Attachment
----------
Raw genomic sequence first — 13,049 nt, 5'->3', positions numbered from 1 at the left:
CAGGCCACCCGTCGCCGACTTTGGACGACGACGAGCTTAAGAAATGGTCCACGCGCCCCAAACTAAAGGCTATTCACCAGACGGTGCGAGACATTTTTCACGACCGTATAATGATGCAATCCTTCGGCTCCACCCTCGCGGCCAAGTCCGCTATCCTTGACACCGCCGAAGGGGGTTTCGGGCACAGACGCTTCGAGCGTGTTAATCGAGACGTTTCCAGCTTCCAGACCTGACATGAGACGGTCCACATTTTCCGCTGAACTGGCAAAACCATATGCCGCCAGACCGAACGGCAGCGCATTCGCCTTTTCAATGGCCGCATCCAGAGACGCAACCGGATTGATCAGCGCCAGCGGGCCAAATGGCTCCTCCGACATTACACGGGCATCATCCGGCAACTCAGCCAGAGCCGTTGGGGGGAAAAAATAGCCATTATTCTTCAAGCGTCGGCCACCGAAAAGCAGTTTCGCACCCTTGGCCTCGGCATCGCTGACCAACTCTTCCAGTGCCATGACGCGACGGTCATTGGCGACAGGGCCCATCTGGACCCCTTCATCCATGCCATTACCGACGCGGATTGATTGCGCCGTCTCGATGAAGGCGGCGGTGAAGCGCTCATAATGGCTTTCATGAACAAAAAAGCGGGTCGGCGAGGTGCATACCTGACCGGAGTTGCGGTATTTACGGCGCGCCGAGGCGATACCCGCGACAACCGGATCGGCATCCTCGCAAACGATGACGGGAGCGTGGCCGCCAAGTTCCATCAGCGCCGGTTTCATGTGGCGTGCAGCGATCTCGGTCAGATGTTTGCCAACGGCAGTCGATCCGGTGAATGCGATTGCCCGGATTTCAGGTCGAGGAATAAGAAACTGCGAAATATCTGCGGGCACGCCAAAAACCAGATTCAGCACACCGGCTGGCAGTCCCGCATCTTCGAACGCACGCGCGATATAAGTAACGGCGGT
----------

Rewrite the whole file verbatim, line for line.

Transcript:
Raw genomic sequence first — 13,049 nt, 5'->3', positions numbered from 1 at the left:
CAGGCCACCCGTCGCCGACTTTGGACGACGACGAGCTTAAGAAATGGTCCACGCGCCCCAAACTAAAGGCTATTCACCAGACGGTGCGAGACATTTTTCACGACCGTATAATGATGCAATCCTTCGGCTCCACCCTCGCGGCCAAGTCCGCTATCCTTGACACCGCCGAAGGGGGTTTCGGGCACAGACGCTTCGAGCGTGTTAATCGAGACGTTTCCAGCTTCCAGACCTGACATGAGACGGTCCACATTTTCCGCTGAACTGGCAAAACCATATGCCGCCAGACCGAACGGCAGCGCATTCGCCTTTTCAATGGCCGCATCCAGAGACGCAACCGGATTGATCAGCGCCAGCGGGCCAAATGGCTCCTCCGACATTACACGGGCATCATCCGGCAACTCAGCCAGAGCCGTTGGGGGGAAAAAATAGCCATTATTCTTCAAGCGTCGGCCACCGAAAAGCAGTTTCGCACCCTTGGCCTCGGCATCGCTGACCAACTCTTCCAGTGCCATGACGCGACGGTCATTGGCGACAGGGCCCATCTGGACCCCTTCATCCATGCCATTACCGACGCGGATTGATTGCGCCGTCTCGATGAAGGCGGCGGTGAAGCGCTCATAATGGCTTTCATGAACAAAAAAGCGGGTCGGCGAGGTGCATACCTGACCGGAGTTGCGGTATTTACGGCGCGCCGAGGCGATACCCGCGACAACCGGATCGGCATCCTCGCAAACGATGACGGGAGCGTGGCCGCCAAGTTCCATCAGCGCCGGTTTCATGTGGCGTGCAGCGATCTCGGTCAGATGTTTGCCAACGGCAGTCGATCCGGTGAATGCGATTGCCCGGATTTCAGGTCGAGGAATAAGAAACTGCGAAATATCTGCGGGCACGCCAAAAACCAGATTCAGCACACCGGCTGGCAGTCCCGCATCTTCGAACGCACGCGCGATATAAGTAACGGCGGT